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Star Trek: Deep Space Nine – Behind the Lines (Review)

Behind the Lines is an exemplary demonstration of Star Trek: Deep Space Nine‘s embrace of serialisation.

More than any other episode in the opening arc of the sixth season, Behind the Lines is an episode that exists in relation to the other episodes around it more than a self-contained unit of narrative. A Time to Stand set the tone for the final two seasons of the show, but its also featured a daring raid on a Dominion facility. Rocks and Shoals was about a ground conflict between Sisko and a Jem’Hadar platoon. Sons and Daughters was about Worf’s long-neglected relationship to Alexander. Favour the Bold and Sacrifice of Angels are an ambitious two-part finale.

Meldmerising...

Meldmerising…

In contrast, Behind the Lines is very much about taking what has already been established and streamlining it in preparation for the bombastic conclusion to this story. Behind the Lines is the episode in which Kira uses her “new resistance” formed in Rocks and Shoals to actually do something, in which Damar finally figures out how to dismantle the minefield that went up in Call to Arms, and in which Odo betrays his friends and colleagues in pursuit of his own gratification. More than any of the episodes around it, Behind the Lines cannot really stand in isolation.

However, it is also a stunningly brilliant piece of storytelling and a reminder of just how skilfully the writing staff on Deep Space Nine had adapted to the demands of serialisation.

Terror cell.

Terror cell.

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Star Trek: Deep Space Nine – Through the Looking Glass (Review)

This September and October, we’re taking a look at the jam-packed 1994 to 1995 season of Star Trek, including Star Trek: Deep Space Nine and Star Trek: Voyager. Check back daily for the latest review.

It’s very tempting to write off the problems with the mirror universe episodes of Star Trek: Deep Space Nine as diminishing returns – the idea that repeated exposure to what was once novel robs that item of its novelty. It is possible to become immune to the charms of camp, dulled to absurd space opera, and just worn out by watching the cast play “space pirates meet Star Wars.”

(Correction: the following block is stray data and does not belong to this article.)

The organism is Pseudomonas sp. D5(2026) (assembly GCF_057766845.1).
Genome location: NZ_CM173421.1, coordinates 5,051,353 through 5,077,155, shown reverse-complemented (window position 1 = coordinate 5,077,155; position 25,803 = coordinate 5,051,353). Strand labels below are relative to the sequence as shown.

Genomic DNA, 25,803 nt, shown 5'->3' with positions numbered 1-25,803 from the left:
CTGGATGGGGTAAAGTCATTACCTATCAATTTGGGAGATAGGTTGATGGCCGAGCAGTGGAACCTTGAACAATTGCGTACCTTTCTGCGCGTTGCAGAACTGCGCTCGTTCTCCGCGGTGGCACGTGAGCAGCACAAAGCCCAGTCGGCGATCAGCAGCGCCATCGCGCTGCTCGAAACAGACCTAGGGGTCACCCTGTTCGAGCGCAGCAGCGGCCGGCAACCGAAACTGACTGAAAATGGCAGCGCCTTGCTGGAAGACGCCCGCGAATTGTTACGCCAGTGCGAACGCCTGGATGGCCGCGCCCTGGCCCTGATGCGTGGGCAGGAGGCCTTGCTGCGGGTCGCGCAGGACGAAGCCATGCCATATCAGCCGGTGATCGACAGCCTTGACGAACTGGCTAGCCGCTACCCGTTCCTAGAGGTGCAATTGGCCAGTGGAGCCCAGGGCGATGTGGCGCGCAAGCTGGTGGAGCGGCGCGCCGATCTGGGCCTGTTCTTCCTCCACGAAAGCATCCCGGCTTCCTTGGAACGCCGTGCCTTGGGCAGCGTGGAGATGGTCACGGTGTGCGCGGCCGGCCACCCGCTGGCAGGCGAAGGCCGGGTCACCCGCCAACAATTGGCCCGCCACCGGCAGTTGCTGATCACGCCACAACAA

However, this does a bit of a disservice to the mirror universe as a concept. As iconic as it has become, Mirror, Mirror worked very well as a piece of introspection for the original Star Trek. Crossover stands out as one of the strongest episodes in the first two years of Deep Space Nine, because it manages to capture the thoughtful-yet-campy self-criticism of Mirror, Mirror.

Let's face it, after what O'Brien's been through, nobody would be surprised if he snapped...

Let’s face it, after what O’Brien’s been through, nobody would be surprised if he snapped…

In contrast, Through the Looking Glass marks the point at which the mirror universe really ceases to be a clever concept, and becomes something that is simply kept around because it’s old and because the production team like the idea of playing “roguish rebels and evil empires” in a way that’s impossible in the mainstream Star Trek universe.

While the episode does have an interesting central premise and is nowhere near as weak as some of the mirror universe episodes ahead, Through the Looking Glass is the moment where the mirror universe seems to get away from Deep Space Nine.

They really nailed Rom to the wall...

They really nailed Rom to the wall…

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Star Trek: Deep Space Nine – Civil Defense (Review)

This September and October, we’re taking a look at the jam-packed 1994 to 1995 season of Star Trek, including Star Trek: Deep Space Nine and Star Trek: Voyager. Check back daily for the latest review.

Civil Defense is an episode that really worked a lot better than it should have. The third season of Star Trek: Deep Space Nine hit a bit of a stumbling block in the early part of the third season. Indeed, Second Skin had been shot from what was pretty much Robert Hewitt Wolfe’s first draft of a teleplay. The Abandoned felt like a good premise pushed in front of the camera too early. Civil Defense was similarly rushed into production, with very little turn around from the production staff.

However, despite these production concerns, Civil Defense turns out to be an enjoyable pulpy adventure. The production team wouldn’t royally screw up until the next episode. The biggest problem with the script is that it feels like we’re seeing it far too late in the show’s run. Civil Defense is a fun third season episode, but it would have been a spectacular first season adventure.

"Free dissident suppression system with every purchase over twelve bars!"

“Free dissident suppression system with every purchase over twelve bars!”

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